Valor Acres developer to build home, preserve historic Wiese Road property
by Dan Holland
The developer of the Valor Acres mixed-use district at Miller and Brecksville roads is building a new family home while preserving a smaller, historic home on a wooded 10.4-acre property located on the west side of Wiese Road near Cherokee Lane in Brecksville.
Kevin DiGeronimo, principal at DiGeronimo Development of Independence, received approval from the city’s planning commission on March 23 to split the parcel into two lots: a 9.6-acre lot to build the new home and a .78-acre lot to maintain a 744 square-foot cottage-style home built in 1935. The lot split was necessary as only one home can occupy each residential lot per city code.
A number of variances were also approved by the board of zoning appeals April 10. Those variances addressed to lot shape, lot frontage and sidewalks. Variances approved for the smaller historic home included front yard setback, lot size, width and depth and the lack of a garage.
DiGeronimo, who lives on Ashlawn Drive in Brecksville, told commission members he bought the land in 2020, which was approved for a previous lot split for two homes to be built with a common driveway. One home belonging to relatives has already been built, he said, while his new home is currently under construction.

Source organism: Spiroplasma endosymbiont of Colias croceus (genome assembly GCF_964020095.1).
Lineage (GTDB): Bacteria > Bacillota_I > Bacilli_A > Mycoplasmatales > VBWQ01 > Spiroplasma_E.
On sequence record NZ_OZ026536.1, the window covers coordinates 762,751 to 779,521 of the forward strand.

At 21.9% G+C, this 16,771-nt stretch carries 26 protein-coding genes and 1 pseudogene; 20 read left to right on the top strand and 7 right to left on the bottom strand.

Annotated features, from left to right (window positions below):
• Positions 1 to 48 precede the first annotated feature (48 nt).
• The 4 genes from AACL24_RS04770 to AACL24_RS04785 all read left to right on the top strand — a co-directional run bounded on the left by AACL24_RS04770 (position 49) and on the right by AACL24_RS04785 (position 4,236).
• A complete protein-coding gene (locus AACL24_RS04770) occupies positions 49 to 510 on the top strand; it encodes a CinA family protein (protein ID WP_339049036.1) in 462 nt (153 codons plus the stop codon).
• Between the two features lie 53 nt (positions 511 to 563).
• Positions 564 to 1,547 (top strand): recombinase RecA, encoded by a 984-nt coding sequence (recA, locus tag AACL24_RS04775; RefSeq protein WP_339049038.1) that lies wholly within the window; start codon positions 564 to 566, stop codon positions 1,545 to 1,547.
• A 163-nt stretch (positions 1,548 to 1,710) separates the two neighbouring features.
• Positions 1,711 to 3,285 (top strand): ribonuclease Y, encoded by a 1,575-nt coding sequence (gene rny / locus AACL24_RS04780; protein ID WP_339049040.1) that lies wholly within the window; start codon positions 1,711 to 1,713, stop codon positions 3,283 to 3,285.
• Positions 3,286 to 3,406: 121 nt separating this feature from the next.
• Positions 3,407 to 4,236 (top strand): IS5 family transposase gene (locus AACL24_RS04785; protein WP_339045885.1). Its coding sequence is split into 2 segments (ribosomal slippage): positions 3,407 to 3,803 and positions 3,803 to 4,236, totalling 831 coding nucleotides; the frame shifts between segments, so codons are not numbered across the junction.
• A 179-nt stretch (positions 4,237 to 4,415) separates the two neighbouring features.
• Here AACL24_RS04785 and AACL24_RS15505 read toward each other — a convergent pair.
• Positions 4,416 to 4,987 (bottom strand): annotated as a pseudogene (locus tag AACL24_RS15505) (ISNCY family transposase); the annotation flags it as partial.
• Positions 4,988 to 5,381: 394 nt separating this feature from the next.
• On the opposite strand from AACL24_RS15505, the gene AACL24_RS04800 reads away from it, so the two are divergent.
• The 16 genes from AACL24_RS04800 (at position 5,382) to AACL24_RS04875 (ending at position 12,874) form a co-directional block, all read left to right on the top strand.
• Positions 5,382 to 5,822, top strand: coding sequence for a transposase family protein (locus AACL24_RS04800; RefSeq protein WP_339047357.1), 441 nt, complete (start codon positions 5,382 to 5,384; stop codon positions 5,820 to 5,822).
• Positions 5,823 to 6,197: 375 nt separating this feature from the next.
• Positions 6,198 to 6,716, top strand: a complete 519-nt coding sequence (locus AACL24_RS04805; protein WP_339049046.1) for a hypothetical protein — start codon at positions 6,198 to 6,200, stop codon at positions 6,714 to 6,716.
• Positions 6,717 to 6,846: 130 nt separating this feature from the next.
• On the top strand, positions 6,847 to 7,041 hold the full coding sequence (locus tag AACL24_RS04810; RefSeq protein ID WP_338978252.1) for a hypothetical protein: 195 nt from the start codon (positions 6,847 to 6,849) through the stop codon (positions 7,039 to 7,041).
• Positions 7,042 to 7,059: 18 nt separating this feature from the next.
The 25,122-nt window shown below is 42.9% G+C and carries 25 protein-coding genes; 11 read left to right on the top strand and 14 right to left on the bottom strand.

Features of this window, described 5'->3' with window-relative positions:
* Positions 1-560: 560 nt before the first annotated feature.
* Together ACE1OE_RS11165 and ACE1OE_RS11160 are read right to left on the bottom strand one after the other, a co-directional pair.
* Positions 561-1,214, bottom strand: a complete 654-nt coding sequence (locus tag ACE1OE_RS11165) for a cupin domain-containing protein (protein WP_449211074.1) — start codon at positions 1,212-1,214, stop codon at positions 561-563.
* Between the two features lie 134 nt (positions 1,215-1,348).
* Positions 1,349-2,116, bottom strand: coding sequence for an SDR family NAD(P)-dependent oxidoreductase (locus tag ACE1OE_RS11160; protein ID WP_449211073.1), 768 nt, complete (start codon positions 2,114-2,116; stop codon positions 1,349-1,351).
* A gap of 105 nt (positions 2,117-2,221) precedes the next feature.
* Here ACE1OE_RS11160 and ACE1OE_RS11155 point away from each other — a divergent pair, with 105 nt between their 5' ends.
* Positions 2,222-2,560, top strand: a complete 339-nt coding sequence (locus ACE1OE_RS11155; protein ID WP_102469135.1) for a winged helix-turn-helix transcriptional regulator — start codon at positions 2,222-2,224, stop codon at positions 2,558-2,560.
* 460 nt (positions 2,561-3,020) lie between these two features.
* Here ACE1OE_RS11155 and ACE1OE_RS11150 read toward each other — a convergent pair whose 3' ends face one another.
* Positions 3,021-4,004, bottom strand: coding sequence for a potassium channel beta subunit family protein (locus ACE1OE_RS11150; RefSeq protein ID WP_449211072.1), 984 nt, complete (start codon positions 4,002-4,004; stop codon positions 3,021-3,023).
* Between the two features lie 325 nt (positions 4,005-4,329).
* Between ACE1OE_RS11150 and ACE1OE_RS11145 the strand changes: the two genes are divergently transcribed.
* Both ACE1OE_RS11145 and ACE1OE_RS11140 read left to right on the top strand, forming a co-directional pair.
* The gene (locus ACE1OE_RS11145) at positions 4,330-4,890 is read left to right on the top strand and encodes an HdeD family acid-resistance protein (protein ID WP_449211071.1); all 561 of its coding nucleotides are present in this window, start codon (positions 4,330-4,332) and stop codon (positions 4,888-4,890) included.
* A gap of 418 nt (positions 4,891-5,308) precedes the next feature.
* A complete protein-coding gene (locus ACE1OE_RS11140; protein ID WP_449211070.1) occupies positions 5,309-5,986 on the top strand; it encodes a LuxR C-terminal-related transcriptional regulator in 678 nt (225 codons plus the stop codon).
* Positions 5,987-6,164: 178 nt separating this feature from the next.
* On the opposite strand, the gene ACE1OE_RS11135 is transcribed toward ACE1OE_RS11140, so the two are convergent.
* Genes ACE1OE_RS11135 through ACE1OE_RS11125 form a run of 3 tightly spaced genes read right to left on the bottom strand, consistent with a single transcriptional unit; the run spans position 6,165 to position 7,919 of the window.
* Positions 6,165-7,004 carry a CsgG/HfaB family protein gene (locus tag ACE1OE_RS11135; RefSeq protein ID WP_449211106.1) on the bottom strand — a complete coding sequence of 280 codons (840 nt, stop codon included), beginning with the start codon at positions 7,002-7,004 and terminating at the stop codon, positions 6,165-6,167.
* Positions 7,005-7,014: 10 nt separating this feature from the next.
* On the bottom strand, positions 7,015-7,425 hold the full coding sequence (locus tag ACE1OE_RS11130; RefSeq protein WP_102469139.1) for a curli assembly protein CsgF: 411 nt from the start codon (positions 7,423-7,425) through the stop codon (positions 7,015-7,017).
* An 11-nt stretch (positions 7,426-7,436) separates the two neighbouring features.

During a Feb. 9 work session, DiGeronimo told the planning commission that he had originally planned to demolish the smaller home, but decided during the COVID-19 pandemic to begin restoring the home and use it to homeschool his children, as he discovered the home to be in better condition than previously thought. He added that the dwelling may be used as a guest house or serve some other family function.
Mayor Jerry Hruby spoke of the history of the family that previously operated a farm on the site many years ago.
“At one point, they farmed out trees, and there was farmland across the street with a big farmhouse just a little bit down from there,” he explained. “So, it does have somewhat of a historical significance to the town.”
DiGeronimo said neighbors had also shared the history of the home with him and requested that it not be demolished. He added that he has no plans to sell or rent out the smaller home, which he said is “a unique part of the history of the area.”
Commission members concurred that if DiGeronimo ever decided to sell the smaller home and lot, he would be required to either raze the house or add a garage.
“The planning commission and board of zoning appeals recognized the fact that the DiGeronimo plan to preserve the old house in their property was a positive thing in saving this historic cottage and agreed that they not be required to build a garage on the property,” said Hruby in an email to Brecksville Magazine. “The cottage will not be used for rental but for their personal use, storage and for the use of their children. The family has made a major investment by building the two homes and retaining the cottage, and we look forward to seeing the final construction and landscaped properties.” ∞